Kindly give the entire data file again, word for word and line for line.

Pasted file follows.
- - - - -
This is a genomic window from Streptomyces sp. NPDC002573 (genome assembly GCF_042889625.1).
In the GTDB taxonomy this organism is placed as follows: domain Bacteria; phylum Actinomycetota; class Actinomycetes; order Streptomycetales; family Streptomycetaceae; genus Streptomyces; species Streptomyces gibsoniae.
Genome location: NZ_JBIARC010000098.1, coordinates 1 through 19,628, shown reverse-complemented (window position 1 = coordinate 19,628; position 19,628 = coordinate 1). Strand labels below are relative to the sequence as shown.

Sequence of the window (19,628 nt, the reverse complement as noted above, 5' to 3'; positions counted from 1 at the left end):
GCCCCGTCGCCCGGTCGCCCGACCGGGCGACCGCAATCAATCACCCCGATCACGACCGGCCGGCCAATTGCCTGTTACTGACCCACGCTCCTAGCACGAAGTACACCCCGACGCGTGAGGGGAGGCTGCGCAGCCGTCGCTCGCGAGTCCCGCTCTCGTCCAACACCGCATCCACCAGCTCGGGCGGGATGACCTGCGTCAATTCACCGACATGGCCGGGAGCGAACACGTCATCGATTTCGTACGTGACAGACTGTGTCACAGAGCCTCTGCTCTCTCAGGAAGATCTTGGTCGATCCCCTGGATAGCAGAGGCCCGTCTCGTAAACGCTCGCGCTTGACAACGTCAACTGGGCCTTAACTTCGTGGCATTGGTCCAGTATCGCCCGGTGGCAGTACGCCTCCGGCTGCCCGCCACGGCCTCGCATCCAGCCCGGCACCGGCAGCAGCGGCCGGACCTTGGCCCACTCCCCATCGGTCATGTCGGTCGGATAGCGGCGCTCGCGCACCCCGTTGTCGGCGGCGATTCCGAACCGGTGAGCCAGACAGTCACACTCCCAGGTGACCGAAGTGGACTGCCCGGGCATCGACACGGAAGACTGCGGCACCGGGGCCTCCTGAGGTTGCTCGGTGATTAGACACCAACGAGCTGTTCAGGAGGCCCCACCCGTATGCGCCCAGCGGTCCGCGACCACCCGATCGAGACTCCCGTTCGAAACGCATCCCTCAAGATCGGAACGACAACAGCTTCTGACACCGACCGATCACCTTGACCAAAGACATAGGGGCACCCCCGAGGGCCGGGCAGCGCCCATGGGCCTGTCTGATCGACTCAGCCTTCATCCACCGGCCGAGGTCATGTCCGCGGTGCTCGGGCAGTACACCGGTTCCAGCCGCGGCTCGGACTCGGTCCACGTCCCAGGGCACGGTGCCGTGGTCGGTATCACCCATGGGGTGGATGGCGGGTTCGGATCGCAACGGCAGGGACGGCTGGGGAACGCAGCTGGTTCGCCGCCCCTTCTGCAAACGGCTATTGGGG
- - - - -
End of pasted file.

This is a genomic window from Streptomyces sp. NPDC002573 (genome assembly GCF_042889625.1).
In the GTDB taxonomy this organism is placed as follows: domain Bacteria; phylum Actinomycetota; class Actinomycetes; order Streptomycetales; family Streptomycetaceae; genus Streptomyces; species Streptomyces gibsoniae.
Genome location: NZ_JBIARC010000098.1, coordinates 1 through 19,628, shown reverse-complemented (window position 1 = coordinate 19,628; position 19,628 = coordinate 1). Strand labels below are relative to the sequence as shown.

Sequence of the window (19,628 nt, the reverse complement as noted above, 5' to 3'; positions counted from 1 at the left end):
GCCCCGTCGCCCGGTCGCCCGACCGGGCGACCGCAATCAATCACCCCGATCACGACCGGCCGGCCAATTGCCTGTTACTGACCCACGCTCCTAGCACGAAGTACACCCCGACGCGTGAGGGGAGGCTGCGCAGCCGTCGCTCGCGAGTCCCGCTCTCGTCCAACACCGCATCCACCAGCTCGGGCGGGATGACCTGCGTCAATTCACCGACATGGCCGGGAGCGAACACGTCATCGATTTCGTACGTGACAGACTGTGTCACAGAGCCTCTGCTCTCTCAGGAAGATCTTGGTCGATCCCCTGGATAGCAGAGGCCCGTCTCGTAAACGCTCGCGCTTGACAACGTCAACTGGGCCTTAACTTCGTGGCATTGGTCCAGTATCGCCCGGTGGCAGTACGCCTCCGGCTGCCCGCCACGGCCTCGCATCCAGCCCGGCACCGGCAGCAGCGGCCGGACCTTGGCCCACTCCCCATCGGTCATGTCGGTCGGATAGCGGCGCTCGCGCACCCCGTTGTCGGCGGCGATTCCGAACCGGTGAGCCAGACAGTCACACTCCCAGGTGACCGAAGTGGACTGCCCGGGCATCGACACGGAAGACTGCGGCACCGGGGCCTCCTGAGGTTGCTCGGTGATTAGACACCAACGAGCTGTTCAGGAGGCCCCACCCGTATGCGCCCAGCGGTCCGCGACCACCCGATCGAGACTCCCGTTCGAAACGCATCCCTCAAGATCGGAACGACAACAGCTTCTGACACCGACCGATCACCTTGACCAAAGACATAGGGGCACCCCCGAGGGCCGGGCAGCGCCCATGGGCCTGTCTGATCGACTCAGCCTTCATCCACCGGCCGAGGTCATGTCCGCGGTGCTCGGGCAGTACACCGGTTCCAGCCGCGGCTCGGACTCGGTCCACGTCCCAGGGCACGGTGCCGTGGTCGGTATCACCCATGGGGTGGATGGCGGGTTCGGATCGCAACGGCAGGGACGGCTGGGGAACGCAGCTGGTTCGCCGCCCCTTCTGCAAACGGCTATTGGGG